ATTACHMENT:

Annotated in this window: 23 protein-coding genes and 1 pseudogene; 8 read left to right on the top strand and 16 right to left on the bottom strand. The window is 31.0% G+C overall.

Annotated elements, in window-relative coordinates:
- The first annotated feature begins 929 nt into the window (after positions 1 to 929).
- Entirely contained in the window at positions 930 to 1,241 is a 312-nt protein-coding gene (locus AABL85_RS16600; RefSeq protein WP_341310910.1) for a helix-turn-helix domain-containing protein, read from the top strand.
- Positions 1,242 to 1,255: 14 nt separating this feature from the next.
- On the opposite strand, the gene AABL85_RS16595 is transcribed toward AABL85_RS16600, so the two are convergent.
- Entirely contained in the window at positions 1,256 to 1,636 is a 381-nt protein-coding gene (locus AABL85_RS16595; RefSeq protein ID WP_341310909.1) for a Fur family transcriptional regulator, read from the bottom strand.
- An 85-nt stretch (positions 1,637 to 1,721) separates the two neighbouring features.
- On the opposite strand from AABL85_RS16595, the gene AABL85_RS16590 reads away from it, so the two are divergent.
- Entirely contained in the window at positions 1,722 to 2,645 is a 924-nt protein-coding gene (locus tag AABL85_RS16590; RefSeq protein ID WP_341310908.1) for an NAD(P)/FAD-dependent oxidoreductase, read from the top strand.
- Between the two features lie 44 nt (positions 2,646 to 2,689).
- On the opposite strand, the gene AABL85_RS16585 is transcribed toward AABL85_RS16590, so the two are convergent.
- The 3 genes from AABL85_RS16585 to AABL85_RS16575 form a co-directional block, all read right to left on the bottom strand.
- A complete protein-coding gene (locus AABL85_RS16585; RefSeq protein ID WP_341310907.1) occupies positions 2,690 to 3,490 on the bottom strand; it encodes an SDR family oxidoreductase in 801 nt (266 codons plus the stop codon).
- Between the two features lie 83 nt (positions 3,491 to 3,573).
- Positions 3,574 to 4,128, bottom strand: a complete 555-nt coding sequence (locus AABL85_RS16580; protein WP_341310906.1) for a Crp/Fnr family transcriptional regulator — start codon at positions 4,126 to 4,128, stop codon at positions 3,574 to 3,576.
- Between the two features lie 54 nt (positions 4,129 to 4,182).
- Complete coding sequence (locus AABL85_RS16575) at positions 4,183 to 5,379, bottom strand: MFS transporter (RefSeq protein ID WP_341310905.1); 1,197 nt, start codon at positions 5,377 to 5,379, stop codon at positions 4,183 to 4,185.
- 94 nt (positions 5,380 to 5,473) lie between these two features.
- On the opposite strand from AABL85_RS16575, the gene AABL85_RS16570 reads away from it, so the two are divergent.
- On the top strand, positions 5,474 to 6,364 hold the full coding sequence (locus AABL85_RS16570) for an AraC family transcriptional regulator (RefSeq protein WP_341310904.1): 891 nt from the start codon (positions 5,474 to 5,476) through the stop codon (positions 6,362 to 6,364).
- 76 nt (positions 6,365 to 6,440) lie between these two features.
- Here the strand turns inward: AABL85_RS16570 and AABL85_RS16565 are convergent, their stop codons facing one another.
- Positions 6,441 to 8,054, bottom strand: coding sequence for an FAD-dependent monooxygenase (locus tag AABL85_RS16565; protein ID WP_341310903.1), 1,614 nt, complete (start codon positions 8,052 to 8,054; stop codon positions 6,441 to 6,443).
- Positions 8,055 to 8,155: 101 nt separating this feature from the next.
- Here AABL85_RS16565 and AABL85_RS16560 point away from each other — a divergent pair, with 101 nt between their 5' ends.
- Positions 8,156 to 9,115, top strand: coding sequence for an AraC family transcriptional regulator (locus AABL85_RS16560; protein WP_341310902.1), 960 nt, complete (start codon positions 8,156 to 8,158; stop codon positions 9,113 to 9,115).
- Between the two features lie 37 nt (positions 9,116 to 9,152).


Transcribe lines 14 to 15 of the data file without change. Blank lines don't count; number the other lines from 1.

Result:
- A complete protein-coding gene (locus AABL85_RS16585; RefSeq protein ID WP_341310907.1) occupies positions 2,690 to 3,490 on the bottom strand; it encodes an SDR family oxidoreductase in 801 nt (266 codons plus the stop codon).
- Between the two features lie 83 nt (positions 3,491 to 3,573).